NYC newspaper helped develop Upper Greenwood Lake

WEST MILFORD. In the 1930s, the New York Daily Mirror promoted sales of lots for $97.50 each as long as people would agree to subscribe to the newspaper for six months.

| 18 Jul 2023 | 06:34

The New York Daily Mirror, a tabloid newspaper published in New York City in the 1930s, was a significant force in introducing people in the city to a recreation location of their dreams.

The newspaper distributed brochures about an enchanting place in the North Jersey hills that before long would be known as Upper Greenwood Lake.

Earlier, the area was known as Moe Mountain, named after a businessman with a restaurant and general store who lived there.

According to the brochure, “All eyes are on Upper Greenwood Lake, NJ. It’s the Biggest Thing Under the Sun!

“You can secure beautiful lake shore and wooded bungalow sites for the full price of only $97.50 (each) with $10 down and $3.50 to be paid monthly. All lots are the same price. There are no interest charges.”

The stipulation was that people would agree to subscribe to the Daily Mirror newspaper for six months.

According to the brochure, “On a hill overlooking Greenwood Lake, the Daily Mirror has erected and furnished a large Colonial Clubhouse which will be presented to the lot owners for their exclusive use. The entire lake shore park has been reserved by the Daily Mirror as a private park for the executive use of all lot owners. The value of this alone is worth a great deal to each property owner.”

The original clubhouse still stands and is privately owned. A new clubhouse was built on the lake shore in recent years.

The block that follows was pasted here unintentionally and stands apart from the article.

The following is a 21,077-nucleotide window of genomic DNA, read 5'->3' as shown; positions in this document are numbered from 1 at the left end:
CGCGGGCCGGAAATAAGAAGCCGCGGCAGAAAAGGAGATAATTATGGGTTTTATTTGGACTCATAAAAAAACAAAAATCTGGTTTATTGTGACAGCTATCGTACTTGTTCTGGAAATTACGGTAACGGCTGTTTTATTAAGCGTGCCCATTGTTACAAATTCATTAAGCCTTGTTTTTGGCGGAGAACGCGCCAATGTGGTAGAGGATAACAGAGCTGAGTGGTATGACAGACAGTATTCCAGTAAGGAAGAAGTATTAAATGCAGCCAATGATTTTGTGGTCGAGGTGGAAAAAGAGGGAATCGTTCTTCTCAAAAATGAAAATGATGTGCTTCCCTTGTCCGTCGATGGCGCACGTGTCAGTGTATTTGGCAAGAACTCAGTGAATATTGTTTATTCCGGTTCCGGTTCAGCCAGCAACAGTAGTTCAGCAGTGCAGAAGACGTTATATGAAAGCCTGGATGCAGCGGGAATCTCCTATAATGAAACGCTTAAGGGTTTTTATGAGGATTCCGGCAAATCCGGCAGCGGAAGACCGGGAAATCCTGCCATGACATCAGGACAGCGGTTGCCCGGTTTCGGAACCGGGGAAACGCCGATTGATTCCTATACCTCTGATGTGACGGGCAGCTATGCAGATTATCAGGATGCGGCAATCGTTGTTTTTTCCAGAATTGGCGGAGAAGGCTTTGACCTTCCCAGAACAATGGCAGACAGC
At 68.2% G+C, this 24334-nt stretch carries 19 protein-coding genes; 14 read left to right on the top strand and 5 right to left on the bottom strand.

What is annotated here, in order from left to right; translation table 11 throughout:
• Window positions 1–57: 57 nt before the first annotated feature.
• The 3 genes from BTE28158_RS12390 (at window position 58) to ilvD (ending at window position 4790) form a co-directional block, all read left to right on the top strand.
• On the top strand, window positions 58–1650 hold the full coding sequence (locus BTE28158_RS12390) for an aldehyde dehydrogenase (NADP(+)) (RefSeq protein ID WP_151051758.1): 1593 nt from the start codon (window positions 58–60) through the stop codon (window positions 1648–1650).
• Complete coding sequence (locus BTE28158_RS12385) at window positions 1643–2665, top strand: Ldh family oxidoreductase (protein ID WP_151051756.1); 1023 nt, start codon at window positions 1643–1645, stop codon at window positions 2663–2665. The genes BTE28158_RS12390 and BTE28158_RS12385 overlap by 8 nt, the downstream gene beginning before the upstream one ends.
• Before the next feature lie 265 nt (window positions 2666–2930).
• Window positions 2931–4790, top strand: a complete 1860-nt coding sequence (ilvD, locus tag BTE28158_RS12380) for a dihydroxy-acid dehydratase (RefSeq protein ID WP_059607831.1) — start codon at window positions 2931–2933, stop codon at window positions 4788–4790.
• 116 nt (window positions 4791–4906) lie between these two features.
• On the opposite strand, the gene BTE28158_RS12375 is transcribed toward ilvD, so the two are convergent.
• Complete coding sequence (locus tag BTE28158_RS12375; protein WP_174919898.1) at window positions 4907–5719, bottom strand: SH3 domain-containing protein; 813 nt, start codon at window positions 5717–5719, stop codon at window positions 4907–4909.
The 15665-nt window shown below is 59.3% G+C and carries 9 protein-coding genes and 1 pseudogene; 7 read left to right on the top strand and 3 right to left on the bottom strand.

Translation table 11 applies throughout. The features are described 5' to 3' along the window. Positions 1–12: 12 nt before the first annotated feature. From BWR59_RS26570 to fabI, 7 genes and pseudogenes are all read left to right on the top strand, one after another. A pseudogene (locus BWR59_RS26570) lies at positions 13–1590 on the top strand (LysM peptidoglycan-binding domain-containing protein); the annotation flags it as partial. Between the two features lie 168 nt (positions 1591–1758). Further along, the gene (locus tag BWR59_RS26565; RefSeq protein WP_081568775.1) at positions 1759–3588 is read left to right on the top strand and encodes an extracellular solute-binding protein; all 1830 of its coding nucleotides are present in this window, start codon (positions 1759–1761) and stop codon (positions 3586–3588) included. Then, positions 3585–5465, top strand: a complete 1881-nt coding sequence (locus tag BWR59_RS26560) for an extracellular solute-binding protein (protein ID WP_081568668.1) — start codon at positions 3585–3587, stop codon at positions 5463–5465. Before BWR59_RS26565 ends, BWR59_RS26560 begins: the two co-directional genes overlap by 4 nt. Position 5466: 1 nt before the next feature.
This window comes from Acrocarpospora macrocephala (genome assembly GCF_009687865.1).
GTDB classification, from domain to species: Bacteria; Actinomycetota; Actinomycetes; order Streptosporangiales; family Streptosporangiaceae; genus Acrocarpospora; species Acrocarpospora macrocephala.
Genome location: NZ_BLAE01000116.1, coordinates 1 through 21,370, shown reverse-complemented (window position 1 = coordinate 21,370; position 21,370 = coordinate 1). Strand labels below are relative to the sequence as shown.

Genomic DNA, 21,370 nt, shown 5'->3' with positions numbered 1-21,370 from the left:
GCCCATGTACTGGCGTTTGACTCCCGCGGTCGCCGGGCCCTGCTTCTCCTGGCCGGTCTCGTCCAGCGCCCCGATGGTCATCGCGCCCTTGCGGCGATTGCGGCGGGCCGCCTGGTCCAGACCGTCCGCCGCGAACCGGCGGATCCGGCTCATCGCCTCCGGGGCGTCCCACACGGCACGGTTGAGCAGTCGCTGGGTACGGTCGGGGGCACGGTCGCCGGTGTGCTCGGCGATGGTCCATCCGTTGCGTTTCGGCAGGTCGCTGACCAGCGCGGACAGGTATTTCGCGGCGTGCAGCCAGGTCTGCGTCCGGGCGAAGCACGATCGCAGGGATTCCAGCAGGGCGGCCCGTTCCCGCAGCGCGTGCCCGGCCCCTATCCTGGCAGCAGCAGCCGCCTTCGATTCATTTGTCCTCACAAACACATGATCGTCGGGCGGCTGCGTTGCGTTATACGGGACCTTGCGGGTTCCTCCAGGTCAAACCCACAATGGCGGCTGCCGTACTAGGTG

“What better prospect can one ask than to be assured in one of the most delightful spots surrounding Metropolitan New York and at the same time be able to look forward to weekends of rest and years of vacation where the health of your family can be maintained,” the brochure said.

“Force yourself to save by investing year-round and take your needed vacations and relaxation at the same time feel that you are making a substantial saving and preparation to spend your later years without worry in a healthful community,” the brochure concluded.

Many people responded, and they were transported to Upper Greenwood Lake in buses chartered by the newspaper.

The Mirror was first published in 1924 by the William Randolph Hearst organization. It was created to compete with the New York Daily News, which was then a sensationalist tabloid and the most widely read newspaper in the United States.

Hearst preferred the broadsheet form and sold the Daily Mirror to an associate in 1928.

The poet/songwriter Nick Kenny was the paper’s radio editor. His home was on Union Valley Road in West Milford where the Elks Lodge 2236 is now located.

The current Elks building replaced the Kenny house after it was leveled by fire.

Despite having the second-largest daily circulation of any newspaper in the nation, the Daily Mirror closed in 1963 and rights to the Mirror name were acquired by the Daily News. The final issue was Feb. 28, 1972.